Cape Town - While British tourists are a hot favourite when it comes to
visiting South Africa, local travellers have also been toying with the idea of
heading overseas with a more favourable rand exchange rate, thanks to the
travellers to London could see a 5% increase in their hotel stays with a £1-pound
a night tax added to their bill, said to be part of a plan that sees
international tourists helping the city to raise some £5-million,
as it faces a 20% cut in its operating budget.
SEE: Brexit tourists: SA’s rand ranked 4th in strongest gains
against dollar-mauled pound
is supported by London Mayor Sadiq Khan, who stated at a press conference that London is the
number one destination for tourists in the world and this would go a long way
in help the city cover some of its maintenance costs.
do very well out of that. What we're saying is when the tourists come they opt
to pay a small levy which will help improve the city."
welcomed a record 14 million international visits in the first nine months of 2016
putting the city on course for another bumper tourism year, according to
International Passenger Survey (IPS) figures released by London Partners.com, which shows that from
July to September 2016 there were 5.2 million overseas visits to the city, a
decrease of 0.8 percent when compared to the same period in 2015 but the second
highest summer period on record.
SEE: Cape Town drops 10 places in Top Global destinations
Ufi Ibrahim, Chief Executive of the British Hospitality Association is
but one tourism association that has expressed concern about the tax saying it
does not support the view that London is open for business.
urges the Mayor to stop the madness of introducing a tourism levy. Gouging
tourists does not fit with the idea that London is open for business. A
tourism levy will harm already hard-press London hospitality businesses and
discourage guests from staying overnight and reduce the amount they spend in
the wider London economy."
in the UK already pay the most tax in Europe as the World Economic Forum currently ranks the UK 140 out of
141 countries in terms of tourism tax competitiveness, with Ibrahim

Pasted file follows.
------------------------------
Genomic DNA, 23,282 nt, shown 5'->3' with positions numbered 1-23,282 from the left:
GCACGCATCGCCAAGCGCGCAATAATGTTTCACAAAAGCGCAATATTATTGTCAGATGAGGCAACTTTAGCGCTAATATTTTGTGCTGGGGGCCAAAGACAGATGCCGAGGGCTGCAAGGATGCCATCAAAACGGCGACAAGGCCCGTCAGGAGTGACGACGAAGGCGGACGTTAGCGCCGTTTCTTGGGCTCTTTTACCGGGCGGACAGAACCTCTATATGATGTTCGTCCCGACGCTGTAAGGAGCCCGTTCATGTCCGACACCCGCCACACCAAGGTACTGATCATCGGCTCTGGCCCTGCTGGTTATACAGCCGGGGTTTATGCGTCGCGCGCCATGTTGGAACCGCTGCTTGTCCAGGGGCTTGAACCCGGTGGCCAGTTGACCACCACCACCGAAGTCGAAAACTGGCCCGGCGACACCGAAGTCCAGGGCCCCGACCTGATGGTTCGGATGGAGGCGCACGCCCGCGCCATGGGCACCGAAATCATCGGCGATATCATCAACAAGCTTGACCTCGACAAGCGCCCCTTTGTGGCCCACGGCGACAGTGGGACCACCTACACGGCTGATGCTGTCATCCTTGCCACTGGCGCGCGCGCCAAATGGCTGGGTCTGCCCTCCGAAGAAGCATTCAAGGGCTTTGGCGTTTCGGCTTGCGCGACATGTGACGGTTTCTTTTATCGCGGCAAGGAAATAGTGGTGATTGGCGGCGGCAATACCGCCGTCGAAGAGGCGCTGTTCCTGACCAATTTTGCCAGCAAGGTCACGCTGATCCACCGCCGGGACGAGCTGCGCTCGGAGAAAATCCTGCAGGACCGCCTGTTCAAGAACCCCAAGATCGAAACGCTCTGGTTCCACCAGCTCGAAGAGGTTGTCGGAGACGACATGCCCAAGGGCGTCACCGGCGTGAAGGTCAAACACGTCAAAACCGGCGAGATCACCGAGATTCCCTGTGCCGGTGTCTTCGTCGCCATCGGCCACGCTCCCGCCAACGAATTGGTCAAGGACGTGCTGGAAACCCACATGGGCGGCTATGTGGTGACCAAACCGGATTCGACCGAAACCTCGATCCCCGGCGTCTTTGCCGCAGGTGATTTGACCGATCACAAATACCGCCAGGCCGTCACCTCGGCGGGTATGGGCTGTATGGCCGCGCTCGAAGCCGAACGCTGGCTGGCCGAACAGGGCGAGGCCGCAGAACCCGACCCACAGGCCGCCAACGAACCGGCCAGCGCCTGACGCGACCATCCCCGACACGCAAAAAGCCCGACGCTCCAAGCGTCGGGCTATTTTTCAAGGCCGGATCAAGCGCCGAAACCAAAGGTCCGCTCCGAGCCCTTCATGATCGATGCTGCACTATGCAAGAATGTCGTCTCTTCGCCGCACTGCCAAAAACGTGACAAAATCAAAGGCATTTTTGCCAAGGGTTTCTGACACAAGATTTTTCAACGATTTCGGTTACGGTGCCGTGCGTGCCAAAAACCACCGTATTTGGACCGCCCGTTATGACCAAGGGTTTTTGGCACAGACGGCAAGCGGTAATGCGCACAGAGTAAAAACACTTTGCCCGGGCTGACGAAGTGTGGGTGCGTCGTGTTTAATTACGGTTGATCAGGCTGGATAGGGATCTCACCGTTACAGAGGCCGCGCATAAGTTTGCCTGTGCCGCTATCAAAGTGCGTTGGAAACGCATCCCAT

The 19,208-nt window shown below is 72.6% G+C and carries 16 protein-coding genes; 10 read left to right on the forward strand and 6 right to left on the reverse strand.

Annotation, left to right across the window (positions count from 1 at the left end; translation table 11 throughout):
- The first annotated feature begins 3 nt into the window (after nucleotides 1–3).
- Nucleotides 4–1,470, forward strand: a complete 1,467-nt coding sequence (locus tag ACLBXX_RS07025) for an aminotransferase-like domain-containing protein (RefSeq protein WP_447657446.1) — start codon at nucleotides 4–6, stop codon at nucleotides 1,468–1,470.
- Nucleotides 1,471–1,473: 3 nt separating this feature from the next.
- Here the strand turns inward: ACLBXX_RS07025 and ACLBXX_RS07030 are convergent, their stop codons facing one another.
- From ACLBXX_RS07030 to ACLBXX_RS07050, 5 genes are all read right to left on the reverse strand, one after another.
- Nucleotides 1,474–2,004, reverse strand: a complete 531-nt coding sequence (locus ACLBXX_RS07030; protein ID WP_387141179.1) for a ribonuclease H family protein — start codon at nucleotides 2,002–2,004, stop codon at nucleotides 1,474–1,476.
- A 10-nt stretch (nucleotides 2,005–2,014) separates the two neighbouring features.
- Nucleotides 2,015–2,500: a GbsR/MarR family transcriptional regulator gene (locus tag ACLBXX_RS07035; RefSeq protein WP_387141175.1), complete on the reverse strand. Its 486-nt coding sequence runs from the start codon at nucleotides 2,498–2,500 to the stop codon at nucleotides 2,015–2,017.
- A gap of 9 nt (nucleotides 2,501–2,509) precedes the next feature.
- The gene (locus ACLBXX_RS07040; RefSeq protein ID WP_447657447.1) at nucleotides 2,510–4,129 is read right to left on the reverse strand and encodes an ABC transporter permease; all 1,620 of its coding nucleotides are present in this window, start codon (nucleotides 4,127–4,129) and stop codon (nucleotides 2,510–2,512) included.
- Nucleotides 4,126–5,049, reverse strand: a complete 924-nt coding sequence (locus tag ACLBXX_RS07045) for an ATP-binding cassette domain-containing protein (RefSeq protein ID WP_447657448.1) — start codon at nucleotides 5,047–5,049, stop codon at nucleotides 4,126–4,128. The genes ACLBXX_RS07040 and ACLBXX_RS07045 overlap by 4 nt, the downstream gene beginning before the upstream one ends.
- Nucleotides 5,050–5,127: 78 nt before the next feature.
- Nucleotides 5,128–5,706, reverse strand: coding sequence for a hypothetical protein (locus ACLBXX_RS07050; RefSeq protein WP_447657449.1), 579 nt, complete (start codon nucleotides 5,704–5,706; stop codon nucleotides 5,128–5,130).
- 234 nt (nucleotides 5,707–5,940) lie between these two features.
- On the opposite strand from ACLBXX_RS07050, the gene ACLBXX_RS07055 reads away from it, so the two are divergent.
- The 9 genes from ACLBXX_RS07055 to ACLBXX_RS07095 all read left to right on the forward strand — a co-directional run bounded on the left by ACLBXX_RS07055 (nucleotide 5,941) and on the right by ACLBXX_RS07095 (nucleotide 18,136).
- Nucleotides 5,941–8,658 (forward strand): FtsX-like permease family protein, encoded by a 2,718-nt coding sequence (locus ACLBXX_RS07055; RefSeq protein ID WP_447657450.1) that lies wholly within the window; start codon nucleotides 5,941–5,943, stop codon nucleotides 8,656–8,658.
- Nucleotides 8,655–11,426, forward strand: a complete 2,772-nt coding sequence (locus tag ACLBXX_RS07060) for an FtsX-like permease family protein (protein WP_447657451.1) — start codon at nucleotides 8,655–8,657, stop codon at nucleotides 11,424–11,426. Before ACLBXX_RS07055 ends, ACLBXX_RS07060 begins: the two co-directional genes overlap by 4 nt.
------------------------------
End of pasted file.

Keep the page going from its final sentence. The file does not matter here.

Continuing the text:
saying the UK’s rate of Tourism VAT is already twice the European average.
European countries such as Paris, Berlin and Barcelona already have local
tourism taxes, they are all said to enjoy a lower rate of Tourism VAT so that
any negative impact is offset.
Africa too has been charging a tourism levy since 2012 with a 1% collected
on accommodation nationally and administered by TOMSA,
Winde, Minister of Economic Opportunities in the Western Cape says,
"Tourism generates in excess of R17 billion each year, and created
employment for around 204 000 people in the Western Cape. Last month, we
released figures which found that at a range of key attractions across the
region, nine of out ten reported record visitor numbers for the 2016 peak
arrivals grew at 29% year-on-year in December. This growth is being driven by
our decision to select tourism as a key focus sector, the efforts of the
hospitality industry, and by the significant private sector investment into
major infrastructure projects.
SEE: Cape Town’s 29.8% summer visitor spike: 4 upswing factors
set to see it continue
best way to sustain the tourism sector is to boost the number of arrivals to
our region, and we have put an action plan in place, through our Project
Khulisa growth strategy, to achieve this objective.
Western Cape provincial government says there is no way it would consider
implementing further taxes of this nature in a Tourist hot spot like Cape Town.
this, concern has also been raised about what a tax like this would mean for
companies like Airbnb which already have a competitive advantage over hotels in
In the Western Cape, both
Airbnb and Airbnb Experiences have taken off swimmingly, and Cape Town
currently has the largest number of listings in Africa.
Unlike in Germany and France,
Winde says, the platform will not be crippled in Cape Town.
SEE: Airbnb France sued, changes coming to Europe's rental
platform in 2017
“I do not believe in banning
disruption, I believe we need to grow the opportunities for everyone in a
sustainable way,” Winde says. He said that if conflict arises, there will be a
consultative process wherein all parties will help to ensure that
entrepreneurship and initiative is done practices a sustainable manner.
have regulations in place to protect consumers, but we recognise the massive
shifts in innovation as an opportunity, and the need to remove or change
regulations which no longer work for us. To not reconsider laws in the face of
change is the surest way to get left behind.
The Fourth Industrial Revolution has taken the world by storm says Winde and
shutting it down would "only serve to kill jobs".
aim instead is to be a government which embraces innovation and responds
appropriately to global trends which encourage opportunities for more jobs, and
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